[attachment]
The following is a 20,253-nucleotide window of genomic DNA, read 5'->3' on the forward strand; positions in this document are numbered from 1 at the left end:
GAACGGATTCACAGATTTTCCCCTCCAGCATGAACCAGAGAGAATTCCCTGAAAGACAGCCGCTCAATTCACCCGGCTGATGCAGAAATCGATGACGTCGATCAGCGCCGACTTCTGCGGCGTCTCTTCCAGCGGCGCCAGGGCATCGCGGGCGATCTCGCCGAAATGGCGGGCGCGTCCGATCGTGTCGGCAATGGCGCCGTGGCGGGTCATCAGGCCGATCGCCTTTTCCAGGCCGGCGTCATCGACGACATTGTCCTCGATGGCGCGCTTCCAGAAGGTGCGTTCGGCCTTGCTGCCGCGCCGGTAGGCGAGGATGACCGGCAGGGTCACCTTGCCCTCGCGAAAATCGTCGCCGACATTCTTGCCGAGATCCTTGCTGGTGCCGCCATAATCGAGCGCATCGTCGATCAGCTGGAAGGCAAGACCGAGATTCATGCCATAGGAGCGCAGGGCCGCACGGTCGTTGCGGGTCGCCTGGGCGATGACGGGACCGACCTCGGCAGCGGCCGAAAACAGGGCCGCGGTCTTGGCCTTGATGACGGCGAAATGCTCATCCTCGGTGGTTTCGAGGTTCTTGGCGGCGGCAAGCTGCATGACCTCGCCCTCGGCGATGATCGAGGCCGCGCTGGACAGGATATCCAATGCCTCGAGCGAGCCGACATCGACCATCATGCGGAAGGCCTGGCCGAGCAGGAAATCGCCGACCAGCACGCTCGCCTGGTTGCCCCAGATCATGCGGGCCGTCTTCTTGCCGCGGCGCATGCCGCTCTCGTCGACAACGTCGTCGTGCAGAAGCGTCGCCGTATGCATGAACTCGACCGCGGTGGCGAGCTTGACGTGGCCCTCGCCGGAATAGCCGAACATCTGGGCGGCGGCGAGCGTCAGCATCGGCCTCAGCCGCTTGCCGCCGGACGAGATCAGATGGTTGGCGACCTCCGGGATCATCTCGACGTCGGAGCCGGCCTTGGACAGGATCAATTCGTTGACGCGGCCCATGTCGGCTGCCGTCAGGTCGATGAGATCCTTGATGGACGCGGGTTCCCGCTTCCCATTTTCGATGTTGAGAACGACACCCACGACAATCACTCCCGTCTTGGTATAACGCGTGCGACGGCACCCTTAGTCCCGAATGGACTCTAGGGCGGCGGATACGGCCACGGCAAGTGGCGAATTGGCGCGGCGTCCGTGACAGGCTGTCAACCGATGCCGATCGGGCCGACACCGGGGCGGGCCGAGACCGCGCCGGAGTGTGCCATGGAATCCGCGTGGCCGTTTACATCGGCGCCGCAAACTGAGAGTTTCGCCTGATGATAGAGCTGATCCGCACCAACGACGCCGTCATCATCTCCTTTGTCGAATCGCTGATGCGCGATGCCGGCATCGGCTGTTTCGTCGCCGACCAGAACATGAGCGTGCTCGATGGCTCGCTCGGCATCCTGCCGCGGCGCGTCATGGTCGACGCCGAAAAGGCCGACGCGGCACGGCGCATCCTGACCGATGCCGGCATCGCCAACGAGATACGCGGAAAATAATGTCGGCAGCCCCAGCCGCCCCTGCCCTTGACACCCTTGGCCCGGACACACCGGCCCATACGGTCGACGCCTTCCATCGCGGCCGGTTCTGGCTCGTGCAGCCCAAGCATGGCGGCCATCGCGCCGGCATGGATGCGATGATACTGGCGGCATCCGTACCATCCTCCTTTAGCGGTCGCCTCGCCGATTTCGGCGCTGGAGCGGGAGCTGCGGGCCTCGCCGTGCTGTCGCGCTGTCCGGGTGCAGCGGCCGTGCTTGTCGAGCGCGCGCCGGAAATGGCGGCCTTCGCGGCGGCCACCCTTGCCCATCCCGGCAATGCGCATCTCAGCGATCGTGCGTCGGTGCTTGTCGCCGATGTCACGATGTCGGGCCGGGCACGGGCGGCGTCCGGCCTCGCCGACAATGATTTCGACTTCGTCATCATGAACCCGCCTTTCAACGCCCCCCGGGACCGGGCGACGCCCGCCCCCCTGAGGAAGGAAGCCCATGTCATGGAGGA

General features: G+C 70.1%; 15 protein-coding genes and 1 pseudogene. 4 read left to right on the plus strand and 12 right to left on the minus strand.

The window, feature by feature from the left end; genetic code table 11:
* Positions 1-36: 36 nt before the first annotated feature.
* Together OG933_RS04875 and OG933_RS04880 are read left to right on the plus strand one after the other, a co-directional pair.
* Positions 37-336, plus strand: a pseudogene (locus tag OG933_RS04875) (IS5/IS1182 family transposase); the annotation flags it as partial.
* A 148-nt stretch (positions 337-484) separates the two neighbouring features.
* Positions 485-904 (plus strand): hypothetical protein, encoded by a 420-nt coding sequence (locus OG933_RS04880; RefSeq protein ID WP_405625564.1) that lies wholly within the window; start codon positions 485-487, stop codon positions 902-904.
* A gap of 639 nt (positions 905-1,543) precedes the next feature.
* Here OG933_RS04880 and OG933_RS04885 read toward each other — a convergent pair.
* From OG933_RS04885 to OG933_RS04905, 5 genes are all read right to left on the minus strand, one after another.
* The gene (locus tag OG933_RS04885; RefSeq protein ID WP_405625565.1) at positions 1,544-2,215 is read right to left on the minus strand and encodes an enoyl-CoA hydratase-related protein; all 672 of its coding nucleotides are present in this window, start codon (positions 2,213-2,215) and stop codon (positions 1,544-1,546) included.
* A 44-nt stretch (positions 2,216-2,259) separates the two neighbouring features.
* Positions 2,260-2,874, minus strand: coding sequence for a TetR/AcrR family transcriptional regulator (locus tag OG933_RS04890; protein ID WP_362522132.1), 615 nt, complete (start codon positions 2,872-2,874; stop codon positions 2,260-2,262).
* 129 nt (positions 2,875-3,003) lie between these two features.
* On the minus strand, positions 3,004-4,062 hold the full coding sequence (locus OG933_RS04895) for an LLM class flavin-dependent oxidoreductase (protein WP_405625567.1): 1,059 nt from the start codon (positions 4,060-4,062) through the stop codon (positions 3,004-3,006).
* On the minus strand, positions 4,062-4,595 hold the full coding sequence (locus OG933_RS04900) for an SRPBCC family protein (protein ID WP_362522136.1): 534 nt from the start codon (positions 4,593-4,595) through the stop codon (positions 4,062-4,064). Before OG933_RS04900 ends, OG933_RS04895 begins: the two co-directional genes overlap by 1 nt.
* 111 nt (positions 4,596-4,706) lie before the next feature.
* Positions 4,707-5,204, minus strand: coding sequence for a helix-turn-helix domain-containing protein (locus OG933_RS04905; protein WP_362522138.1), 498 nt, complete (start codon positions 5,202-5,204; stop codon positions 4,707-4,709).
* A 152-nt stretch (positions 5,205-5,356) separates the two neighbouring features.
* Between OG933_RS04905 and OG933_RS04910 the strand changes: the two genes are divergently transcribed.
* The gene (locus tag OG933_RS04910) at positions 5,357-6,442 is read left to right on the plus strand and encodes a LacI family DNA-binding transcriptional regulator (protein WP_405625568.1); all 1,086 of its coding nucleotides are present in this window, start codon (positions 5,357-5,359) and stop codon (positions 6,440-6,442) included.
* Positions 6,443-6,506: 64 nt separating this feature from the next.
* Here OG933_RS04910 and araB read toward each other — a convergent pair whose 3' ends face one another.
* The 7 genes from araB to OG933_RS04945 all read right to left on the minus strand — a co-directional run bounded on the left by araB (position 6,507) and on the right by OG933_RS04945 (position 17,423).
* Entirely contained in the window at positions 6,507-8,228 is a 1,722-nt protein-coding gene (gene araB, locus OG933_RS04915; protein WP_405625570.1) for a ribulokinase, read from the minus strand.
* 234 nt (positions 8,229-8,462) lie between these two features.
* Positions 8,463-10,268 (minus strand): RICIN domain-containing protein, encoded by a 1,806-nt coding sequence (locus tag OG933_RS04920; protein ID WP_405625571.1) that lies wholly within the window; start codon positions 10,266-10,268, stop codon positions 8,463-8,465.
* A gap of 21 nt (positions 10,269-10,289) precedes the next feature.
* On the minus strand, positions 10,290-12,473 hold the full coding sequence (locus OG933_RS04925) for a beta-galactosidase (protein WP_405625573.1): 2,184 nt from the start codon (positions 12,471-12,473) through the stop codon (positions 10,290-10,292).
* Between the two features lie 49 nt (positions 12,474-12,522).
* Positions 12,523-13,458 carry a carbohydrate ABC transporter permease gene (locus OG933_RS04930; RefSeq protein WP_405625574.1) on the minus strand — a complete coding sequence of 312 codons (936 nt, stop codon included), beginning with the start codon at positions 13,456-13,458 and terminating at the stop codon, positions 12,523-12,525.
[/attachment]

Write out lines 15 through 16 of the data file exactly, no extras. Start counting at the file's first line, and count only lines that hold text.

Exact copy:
* Positions 2,260-2,874, minus strand: coding sequence for a TetR/AcrR family transcriptional regulator (locus tag OG933_RS04890; protein ID WP_362522132.1), 615 nt, complete (start codon positions 2,872-2,874; stop codon positions 2,260-2,262).
* 129 nt (positions 2,875-3,003) lie between these two features.